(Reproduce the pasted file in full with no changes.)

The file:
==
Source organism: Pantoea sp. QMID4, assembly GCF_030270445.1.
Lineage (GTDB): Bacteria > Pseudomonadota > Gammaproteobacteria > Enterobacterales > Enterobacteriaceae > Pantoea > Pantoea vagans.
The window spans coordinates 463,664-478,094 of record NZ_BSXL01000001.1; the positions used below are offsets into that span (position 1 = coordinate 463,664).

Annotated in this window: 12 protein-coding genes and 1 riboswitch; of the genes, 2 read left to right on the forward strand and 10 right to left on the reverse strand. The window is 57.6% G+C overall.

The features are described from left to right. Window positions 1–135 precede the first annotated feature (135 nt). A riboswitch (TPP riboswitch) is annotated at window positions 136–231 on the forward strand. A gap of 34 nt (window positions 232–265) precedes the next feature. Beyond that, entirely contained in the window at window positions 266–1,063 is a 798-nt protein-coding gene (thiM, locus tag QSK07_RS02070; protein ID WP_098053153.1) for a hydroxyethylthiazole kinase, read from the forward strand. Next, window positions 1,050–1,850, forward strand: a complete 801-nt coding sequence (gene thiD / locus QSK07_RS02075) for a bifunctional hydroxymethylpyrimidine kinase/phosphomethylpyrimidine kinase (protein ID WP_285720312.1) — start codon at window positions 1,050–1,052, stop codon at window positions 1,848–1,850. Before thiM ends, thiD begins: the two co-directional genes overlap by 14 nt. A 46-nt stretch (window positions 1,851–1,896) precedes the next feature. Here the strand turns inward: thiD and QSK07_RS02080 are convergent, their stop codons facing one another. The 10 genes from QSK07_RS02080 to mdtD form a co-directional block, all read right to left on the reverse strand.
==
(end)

Source organism: Pantoea sp. QMID4, assembly GCF_030270445.1.
Lineage (GTDB): Bacteria > Pseudomonadota > Gammaproteobacteria > Enterobacterales > Enterobacteriaceae > Pantoea > Pantoea vagans.
The window spans coordinates 463,664-478,094 of record NZ_BSXL01000001.1; the positions used below are offsets into that span (position 1 = coordinate 463,664).

Annotated in this window: 12 protein-coding genes and 1 riboswitch; of the genes, 2 read left to right on the forward strand and 10 right to left on the reverse strand. The window is 57.6% G+C overall.

The features are described from left to right. Window positions 1–135 precede the first annotated feature (135 nt). A riboswitch (TPP riboswitch) is annotated at window positions 136–231 on the forward strand. A gap of 34 nt (window positions 232–265) precedes the next feature. Beyond that, entirely contained in the window at window positions 266–1,063 is a 798-nt protein-coding gene (thiM, locus tag QSK07_RS02070; protein ID WP_098053153.1) for a hydroxyethylthiazole kinase, read from the forward strand. Next, window positions 1,050–1,850, forward strand: a complete 801-nt coding sequence (gene thiD / locus QSK07_RS02075) for a bifunctional hydroxymethylpyrimidine kinase/phosphomethylpyrimidine kinase (protein ID WP_285720312.1) — start codon at window positions 1,050–1,052, stop codon at window positions 1,848–1,850. Before thiM ends, thiD begins: the two co-directional genes overlap by 14 nt. A 46-nt stretch (window positions 1,851–1,896) precedes the next feature. Here the strand turns inward: thiD and QSK07_RS02080 are convergent, their stop codons facing one another. The 10 genes from QSK07_RS02080 to mdtD form a co-directional block, all read right to left on the reverse strand.